To overcome the limitations of state-of-the-art approaches to knowledge harvesting and representation, we propose a research project focused around the key objective of developing a methodology to automatically create a novel kind of knowledge repository, which combines a formal ontological backbone with large amounts of statistical distributional semantic information. Arguably, knowledge- based and distributional semantic methods are two complementary approaches: thus, their combination is expected to bring together the best of both worlds and produce better knowledge sources. The project focuses on three main objectives:

  1. Creating a new repository of machine-readable knowledge, combining (a) the clean structure and explicit semantics of ontologies with (b) the coverage of semantic distributional methods.
  2. Exploiting the combination of ontological knowledge and distributional semantic information from our resource, in order to enable large-scale, open-domain semantification of documents, thus advancing the state-of-the-art in text semantification.
  3. Extending the depth of information stored within a wide-coverage knowledge repository by expanding the standard entity- and property-centric models with frame information – i.e., generalizations of actions and events taking place between entities.

The following figure illustrates overall architecture of the project. In the first phase, we start with large amounts of raw text and develop fully unsupervised methods for the automatic induction of proto-concepts, and their inclusion in a hierarchically organized proto-ontology. In the next step we aim at developing a battery of approaches – ranging from simple baselines to more complex global optimization methods – to link the proto-concepts to a reference knowledge base (e.g., any of DBpedia, YAGO or Freebase). As a result of this, we obtain a so-called hybrid aligned resource, made up of a core, ontological content and structure, which is complemented with wide-coverage distribu- tional semantic representations. Next, we project this back to text corpora and use our extended ontology to annotate documents with their concept representations, namely any of the proto-concept and ontology URIs. We further use these semantically annotated sentences to automatically harvest predicate-argument structures from text, and generalize them into proto-frames, namely distributionally-induced conceptualiza- tions of actions and events. This serves as a basis to semi-automatically bootstrap a frame- augmented ontology that formally encodes this information. This is used as reference knowledge base to annotate text data, thus providing a framebank consisting of a gold-standard, manually-labeled database of texts with conceptualizations of entities and frames. In the last step, we use this very same framebank to produce a frame parser and automatically annotate large amounts of text with deep semantic, ontology- based frame information.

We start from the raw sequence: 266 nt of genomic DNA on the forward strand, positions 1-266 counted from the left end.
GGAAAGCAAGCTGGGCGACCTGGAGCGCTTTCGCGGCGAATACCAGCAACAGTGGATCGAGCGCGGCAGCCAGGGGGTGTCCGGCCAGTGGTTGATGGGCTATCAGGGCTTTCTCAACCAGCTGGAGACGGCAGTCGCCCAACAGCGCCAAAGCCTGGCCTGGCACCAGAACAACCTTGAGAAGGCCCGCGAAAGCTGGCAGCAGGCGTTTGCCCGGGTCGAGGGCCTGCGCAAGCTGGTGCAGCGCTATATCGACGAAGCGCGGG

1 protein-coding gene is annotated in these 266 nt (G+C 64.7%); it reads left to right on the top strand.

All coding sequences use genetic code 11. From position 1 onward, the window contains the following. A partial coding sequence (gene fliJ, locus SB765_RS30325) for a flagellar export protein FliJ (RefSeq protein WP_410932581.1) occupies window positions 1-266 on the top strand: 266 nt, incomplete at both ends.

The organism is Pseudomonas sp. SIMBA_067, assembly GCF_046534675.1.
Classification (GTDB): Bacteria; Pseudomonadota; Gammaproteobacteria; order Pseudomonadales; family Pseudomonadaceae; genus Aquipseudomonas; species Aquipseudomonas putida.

• Auer, S.; Bizer, C.; Lehmann, J.; Kobilarov, G.; Cyganiak, R.; Ives, Z. (2011): DBpedia: A Nucleus for a Web of Open Data. In Proc. of ISWC 2007 + ASWC 2007, pages 722-735 Busan, Korea
  • Carlson, A., Betteridge, J., Kisiel, B. Settles, B., Hruschka Jr., E.R., Mitchell T.M. (2010): Toward an architecture for never-ending language learning. In Proc. of AAAI-10, pages 1306–1313, Atlanta, GA, USA.
  • Fader, A., Soderland, S. Etzioni O. (2011): Identifying relations for open information extraction. In Proc. of EMNLP-11, pages 1535-1545, Edinburgh, Scotland, UK.
  • Poon, H., Domingos, P. (2010): Machine Reading: A "Killer App" for Statistical Relational AI. 2010 AAAI Workshop on Statistical Relational Artificial Intelligence 2010, pages 76-81, Atlanta, Georgia, USA.
  • Schubert, Lenhart K. (2006) Turing’s dream and the knowledge challenge. In Proc. of AAAI-06, pages 1534–1538, Boston, MA, USA.
  • Suchanek, F. M., G. Kasneci, G. Weikum (2007): YAGO: A core of semantic knowledge. In Proc. of WWW-07, pages 697–706, Banff, Canada.